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What Goes Up Must Come Down – Sooner Or Later

There’s light at the end of the tunnel. That’s the news flash. By now you probably know that the City has published the Tentative Assessment Roll for fiscal 2011 which raises the property tax valuation for lots of buildings. But even (or maybe especially) the way this sui generis system works, what goes up must come down.  Here’s what I mean.

 Right about now, you’re probably asking: how can my assessed property value be going up when my apartment has gone down in value 20%? It’s a good question.  I’d be asking it myself – except I already have.

 I know it’s counterintuitive, but here’s what you have to understand.  The value of your co-op or condo has nothing to do with how much you pay in real estate tax. The price of your two bedroom could go up, down, or sideways. I’m sure it matters to you, but not to the tax man. You have to throw logic out the window to figure out the system.

According to the FY11 Assessment Roll, overall assessed values for co-ops and condos throughout the City increased about 5%. If you dig deeper, you’ll see the numbers are all over the lot (which, of course. is why there are averages). My building’s assessed value went down — by quite a lot. (Hallelujah!)

 Anyway that’s only the beginning of the story because the tax you pay isn’t even based on the assessed values that have just rolled off the presses for FY11, but on what’s called a transitional value, that takes into account values over the past five years.

But I digress.  The reason your real estate tax value can go up, even as the price of your apartment is going down, is that assessed values are based on RENTS. In theory, co-ops and condos are valued as if they were rental properties by determining their rental income and then projecting a rate of return.  That’s ridiculous, you’re probably saying, but in this market rents have gone down so my building’s assessment still should have gone down along with them.

Would that it were so simple, only it’s not.  Yes, market-rate rents have gone down, but stabilized rents have gone UP (they always do).  So, in theory, if you live in an established building with no remaining stabilized tenants, only market-rate rents are relevant and logically the assessed value would go down.  And if you live in a more recently converted building, the higher the number of stabilized tenants the greater the impact their rent hikes would have on the assessed value.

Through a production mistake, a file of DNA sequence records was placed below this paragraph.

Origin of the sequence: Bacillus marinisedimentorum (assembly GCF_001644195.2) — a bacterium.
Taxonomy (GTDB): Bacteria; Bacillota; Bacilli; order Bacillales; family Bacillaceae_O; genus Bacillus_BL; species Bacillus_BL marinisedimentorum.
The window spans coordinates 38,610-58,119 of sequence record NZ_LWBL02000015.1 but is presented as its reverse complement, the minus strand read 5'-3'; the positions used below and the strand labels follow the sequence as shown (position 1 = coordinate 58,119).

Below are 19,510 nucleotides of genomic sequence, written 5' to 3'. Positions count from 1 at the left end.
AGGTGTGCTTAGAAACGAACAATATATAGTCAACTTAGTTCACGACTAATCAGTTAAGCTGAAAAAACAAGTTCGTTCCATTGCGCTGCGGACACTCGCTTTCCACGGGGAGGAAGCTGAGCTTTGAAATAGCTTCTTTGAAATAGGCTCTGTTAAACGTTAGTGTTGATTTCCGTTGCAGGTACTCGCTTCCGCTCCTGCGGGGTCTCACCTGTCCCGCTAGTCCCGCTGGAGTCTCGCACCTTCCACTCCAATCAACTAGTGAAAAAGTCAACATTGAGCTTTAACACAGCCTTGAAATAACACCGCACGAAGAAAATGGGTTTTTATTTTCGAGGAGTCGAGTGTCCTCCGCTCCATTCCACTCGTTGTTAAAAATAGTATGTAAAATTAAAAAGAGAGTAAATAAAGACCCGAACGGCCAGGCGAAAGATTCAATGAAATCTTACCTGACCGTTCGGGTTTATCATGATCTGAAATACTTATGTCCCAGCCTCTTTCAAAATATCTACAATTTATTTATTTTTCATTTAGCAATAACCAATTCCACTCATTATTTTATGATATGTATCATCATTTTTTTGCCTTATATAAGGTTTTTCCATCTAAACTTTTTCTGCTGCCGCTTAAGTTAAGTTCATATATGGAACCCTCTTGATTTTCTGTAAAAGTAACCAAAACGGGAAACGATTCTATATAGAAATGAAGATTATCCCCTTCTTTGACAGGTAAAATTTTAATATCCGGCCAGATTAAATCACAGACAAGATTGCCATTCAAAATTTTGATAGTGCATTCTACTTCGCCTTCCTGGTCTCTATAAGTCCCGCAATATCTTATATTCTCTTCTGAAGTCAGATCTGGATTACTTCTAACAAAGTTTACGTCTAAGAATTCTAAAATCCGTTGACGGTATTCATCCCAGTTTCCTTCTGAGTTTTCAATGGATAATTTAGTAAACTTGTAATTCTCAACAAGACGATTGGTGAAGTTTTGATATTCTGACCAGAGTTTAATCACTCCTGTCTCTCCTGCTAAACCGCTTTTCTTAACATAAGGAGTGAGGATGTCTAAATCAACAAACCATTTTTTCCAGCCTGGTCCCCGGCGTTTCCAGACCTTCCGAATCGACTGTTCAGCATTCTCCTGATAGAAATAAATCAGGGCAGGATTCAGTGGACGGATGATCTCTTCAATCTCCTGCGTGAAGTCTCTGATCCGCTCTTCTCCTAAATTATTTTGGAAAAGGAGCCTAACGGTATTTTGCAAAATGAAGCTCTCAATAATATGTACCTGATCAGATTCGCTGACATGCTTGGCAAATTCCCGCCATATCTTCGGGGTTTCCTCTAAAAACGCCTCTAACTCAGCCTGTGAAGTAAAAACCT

Still with me? – cause it gets more complicated.  The rental data used by the City Fathers to calculate property values for FY11 is from calendar 2008 – before the real brunt of the crash was felt, which could help explain why assessed values went up even in established co-ops and condos that are 100% owner occupied, where only declining market rate rents should be relevant.

But that’s not the end of the illogic. Not only is the data used potentially stale, but it is different for each building.  Rather than use a broad-based sample that is city or even borough-wide, the powers that be pluck a few supposed comparables from an unknown universe for each building.

The result is a hodgepodge that makes it impossible to predict property assessments with any certainty, which wreaks havoc in building boardrooms at budget time, and gives owners agita.

That is the long answer to the short question why your assessed property value went up even though the price of your apartment went down.

But as you’ve probably figured out, there’s a lag time built into the system because property values for FY2011 are based on calendar 2008 rents. This means, all things being equal, that assessed values should start coming down as post-crash rental data finds its way into the City’s computers. I know it’s too early to break out the champagne, but relief may be on the not-too-distant way.

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